transfer, the 2K scan of the film’s inter-positive is a revelation, easily the
best the film has ever looked. There are
some nice extras on this edition, which is limited to 1,500 copies: the
feature-length commentary with directors Joe Dante and Allan Arkush and producer
Jon Davison has been ported over from the 2001 DVD release. Even if you are not a fan of the film (how
can you not be?!), the commentary is worth the price of the Blu-ray alone as it
has a terrific insight into the manner in which low budget filmmaking at New
World Pictures was done in the 1970s. Director Dante is very engaging and hilarious to listen to, recalling
with amazing swiftness which films the scenes were culled from, and funny
anecdotes about the scenes and how and when they were shot.
are also a handful of brand new on-screen interviews with:
Joe Dante (15:26) He quite correctly
points out that despite the fact that more movies are available for viewing now
than ever before, younger audiences don’t know about these films (foreign and
the like) because they haven’t been exposed to them.
Allan Arkush and Jon Davison (15:23) are
very funny to listen to, discussing how they came to direct and produce
respectively Hollywood Boulevard and
how they met Jeffrey Kramer and came to cast him.
Mary Woronov (11:18) speaks zealously
about her time working for New World Pictures.
Roger Corman (7:00) reiterates how
little money it took to make the film and how much he genuinely loves it.
Kramer (13:16) gets a decent amount of screen time here, reminiscing about his
early days in the film industry, and tells a very funning anecdote about the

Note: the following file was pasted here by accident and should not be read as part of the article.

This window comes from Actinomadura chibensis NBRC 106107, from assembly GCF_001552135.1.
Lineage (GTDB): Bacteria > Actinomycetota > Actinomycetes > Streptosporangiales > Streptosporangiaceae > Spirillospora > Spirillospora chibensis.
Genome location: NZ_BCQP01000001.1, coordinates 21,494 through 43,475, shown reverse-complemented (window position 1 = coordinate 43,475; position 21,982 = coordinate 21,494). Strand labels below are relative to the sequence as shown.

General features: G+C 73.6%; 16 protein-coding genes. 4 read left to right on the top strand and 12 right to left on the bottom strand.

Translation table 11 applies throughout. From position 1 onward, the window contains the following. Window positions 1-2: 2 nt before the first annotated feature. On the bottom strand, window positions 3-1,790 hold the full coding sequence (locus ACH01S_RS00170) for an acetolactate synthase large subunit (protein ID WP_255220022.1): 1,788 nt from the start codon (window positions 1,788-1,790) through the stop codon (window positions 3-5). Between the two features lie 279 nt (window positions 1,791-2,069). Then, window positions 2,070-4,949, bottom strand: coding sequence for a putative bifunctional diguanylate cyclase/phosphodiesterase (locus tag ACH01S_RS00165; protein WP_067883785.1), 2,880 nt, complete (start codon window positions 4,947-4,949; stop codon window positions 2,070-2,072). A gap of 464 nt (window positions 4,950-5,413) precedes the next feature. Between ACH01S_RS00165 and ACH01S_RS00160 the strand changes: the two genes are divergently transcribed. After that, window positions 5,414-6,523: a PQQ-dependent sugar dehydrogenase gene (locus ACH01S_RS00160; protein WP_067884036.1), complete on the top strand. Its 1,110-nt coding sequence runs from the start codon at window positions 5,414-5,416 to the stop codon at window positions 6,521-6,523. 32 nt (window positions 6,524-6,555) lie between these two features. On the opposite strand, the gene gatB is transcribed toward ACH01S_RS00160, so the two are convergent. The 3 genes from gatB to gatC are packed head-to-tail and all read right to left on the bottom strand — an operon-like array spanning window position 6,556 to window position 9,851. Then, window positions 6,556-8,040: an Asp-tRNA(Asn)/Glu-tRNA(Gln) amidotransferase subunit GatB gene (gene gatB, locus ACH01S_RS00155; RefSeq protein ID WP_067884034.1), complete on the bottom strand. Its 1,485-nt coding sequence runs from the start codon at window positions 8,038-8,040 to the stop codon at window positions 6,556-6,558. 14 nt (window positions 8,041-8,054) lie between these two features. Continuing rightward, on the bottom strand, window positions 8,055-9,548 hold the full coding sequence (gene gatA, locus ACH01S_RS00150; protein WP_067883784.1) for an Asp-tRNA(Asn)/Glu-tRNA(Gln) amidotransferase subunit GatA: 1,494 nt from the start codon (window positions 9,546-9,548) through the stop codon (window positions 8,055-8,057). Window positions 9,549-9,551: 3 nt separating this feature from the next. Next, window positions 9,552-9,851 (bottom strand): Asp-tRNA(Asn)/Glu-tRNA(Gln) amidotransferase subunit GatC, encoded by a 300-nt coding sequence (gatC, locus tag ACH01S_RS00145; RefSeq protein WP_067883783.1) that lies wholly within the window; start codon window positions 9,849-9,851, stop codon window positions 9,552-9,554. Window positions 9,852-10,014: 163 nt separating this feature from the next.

premiere of his TV series Struck by
Lightning in which he co-starred with Jack Elam. I liked this show which debuted on Wednesday,
September 19, 1979, but I was also ten years-old, and after a total of three
episodes it was cancelled due to low ratings.
Drake (3:30) was the assistant cameraman and talks about the perils of shooting
up near the Hollywood sign.
Blu-ray also contains the original theatrical trailer and an edition of Dante’s popular Trailers From Hell.
would have loved to have seen a tribute to the late actress Candice Rialson,
who passed away in 2006 at the age of 54 from liver disease. She appeared in
Raphael Nussbaum’s controversial exploitation/social commentary film Pets in 1973, the 1974 movie-of-the-week
The Girl on the Late, Late Show and a
series of three exploitation films, Candy
Stripe Nurses, Mama’s Dirty Girls,
and Summer School Teachers, all in
1974. She was a real trouper and is
spoken of highly by Jeffrey Kramer as a kind and funny person. She is deserving of her own documentary.
Machete Maidens of Mora Tau II is a film that I really want to see,
and it would have been wonderful if it was actually made (a la Machete (2010) being born from Grindhouse (2007).
Hollywood Boulevard again suddenly
made me think of David Lynch’s Mulholland
Drive (2001), with Naomi Watts’s wide-eyed Betty leaving the parking lot of
LAX to “make it in the movies”. Candice
Rialson was a wonderful film personality and truly deserved to go on and enjoy
success in the Dream Factory.
(Note: this title appears to have sold out quickly though some dealers on eBay are offering it.)